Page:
By Mary Lee
all the tulips and their delight. Every
desire I find I take
an axe to. I shovel the flowers back
into the earth. The typist
in my brain is punching away, saying
mangoes! finches! a leaf! other
small miracles and for a moment
I do, I almost believe
these words could be useful. These words
which are not unlike the colorful
string of knotted scarves I once saw
a magician pull from between
his teeth. How the unraveling seemed
to go on forever. An easier trick:
one only needs to close both eyes.
It’s that simple. Everything
vanishes. Goodbye, I wave as I climb
into a bed of moss, never to return.
The moss could become a hat,
the hat could become a finch,
the finch could finally disappear.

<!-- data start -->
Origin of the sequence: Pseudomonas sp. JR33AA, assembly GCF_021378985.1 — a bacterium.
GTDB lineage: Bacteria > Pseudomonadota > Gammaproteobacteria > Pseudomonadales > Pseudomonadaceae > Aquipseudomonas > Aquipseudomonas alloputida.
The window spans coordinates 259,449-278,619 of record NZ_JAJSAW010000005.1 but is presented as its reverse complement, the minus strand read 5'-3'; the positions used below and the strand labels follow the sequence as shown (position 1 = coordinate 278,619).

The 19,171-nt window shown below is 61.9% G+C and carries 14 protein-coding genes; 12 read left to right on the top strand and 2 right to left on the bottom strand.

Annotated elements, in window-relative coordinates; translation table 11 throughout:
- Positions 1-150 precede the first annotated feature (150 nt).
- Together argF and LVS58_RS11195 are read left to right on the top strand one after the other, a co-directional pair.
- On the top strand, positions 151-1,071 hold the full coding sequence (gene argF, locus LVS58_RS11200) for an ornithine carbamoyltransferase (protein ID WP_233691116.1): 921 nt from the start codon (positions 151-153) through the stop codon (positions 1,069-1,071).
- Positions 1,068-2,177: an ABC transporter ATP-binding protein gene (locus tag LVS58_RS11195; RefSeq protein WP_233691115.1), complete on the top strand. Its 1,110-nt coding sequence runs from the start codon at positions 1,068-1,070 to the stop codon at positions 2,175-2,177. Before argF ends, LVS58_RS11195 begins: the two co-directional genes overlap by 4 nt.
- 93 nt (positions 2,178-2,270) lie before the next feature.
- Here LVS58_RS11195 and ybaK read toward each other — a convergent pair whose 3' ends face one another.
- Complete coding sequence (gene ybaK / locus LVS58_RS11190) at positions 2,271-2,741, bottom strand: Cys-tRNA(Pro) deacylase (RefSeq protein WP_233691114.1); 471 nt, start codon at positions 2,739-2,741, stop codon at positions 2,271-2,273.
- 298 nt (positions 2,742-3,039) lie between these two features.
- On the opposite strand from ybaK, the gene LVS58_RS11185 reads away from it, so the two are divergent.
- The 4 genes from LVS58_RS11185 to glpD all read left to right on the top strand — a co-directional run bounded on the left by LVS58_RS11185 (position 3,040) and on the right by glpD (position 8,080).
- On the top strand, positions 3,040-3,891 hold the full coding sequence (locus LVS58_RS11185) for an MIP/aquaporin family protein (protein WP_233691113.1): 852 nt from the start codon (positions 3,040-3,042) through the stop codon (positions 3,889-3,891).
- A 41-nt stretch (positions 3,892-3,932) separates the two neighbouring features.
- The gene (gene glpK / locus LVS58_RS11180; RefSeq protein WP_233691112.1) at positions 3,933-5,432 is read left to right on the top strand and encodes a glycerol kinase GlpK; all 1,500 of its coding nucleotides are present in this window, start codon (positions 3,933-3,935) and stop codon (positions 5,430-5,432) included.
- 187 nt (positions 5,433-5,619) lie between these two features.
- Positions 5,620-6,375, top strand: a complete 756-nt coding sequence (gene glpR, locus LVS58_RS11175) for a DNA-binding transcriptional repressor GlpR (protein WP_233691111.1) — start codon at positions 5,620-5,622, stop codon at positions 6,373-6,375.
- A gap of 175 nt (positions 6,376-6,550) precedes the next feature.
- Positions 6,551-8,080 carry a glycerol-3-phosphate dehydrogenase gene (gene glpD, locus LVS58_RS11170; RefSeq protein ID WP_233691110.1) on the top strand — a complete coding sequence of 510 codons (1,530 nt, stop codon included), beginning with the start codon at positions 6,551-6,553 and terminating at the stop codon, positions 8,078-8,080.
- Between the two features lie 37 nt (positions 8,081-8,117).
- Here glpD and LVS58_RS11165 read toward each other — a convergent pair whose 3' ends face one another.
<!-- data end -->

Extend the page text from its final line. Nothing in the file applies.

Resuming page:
Yes, I can hear the birds sleeping,
opening themselves up to the night.
No more of morning’s
brightness ringing in my ears.
“I wrote this poem on a summer morning in Arizona while thinking of several things—the sun’s intense gaze and my desire to disappear from it, the quiet persistence of birds through the night, and the mind’s imaginative resilience. I’m grateful to the editors for selecting this poem and hope it offers up some small miracles: mangoes, magicians, moss…”
Mary H. Lee holds an MFA from the University of Texas at Austin, where she was a James A. Michener Fellow in Poetry. Nominated for Best New Poets and shortlisted for the Alpine Fellowship, her recent poems can be found in the New England Review. She lives and writes in Phoenix.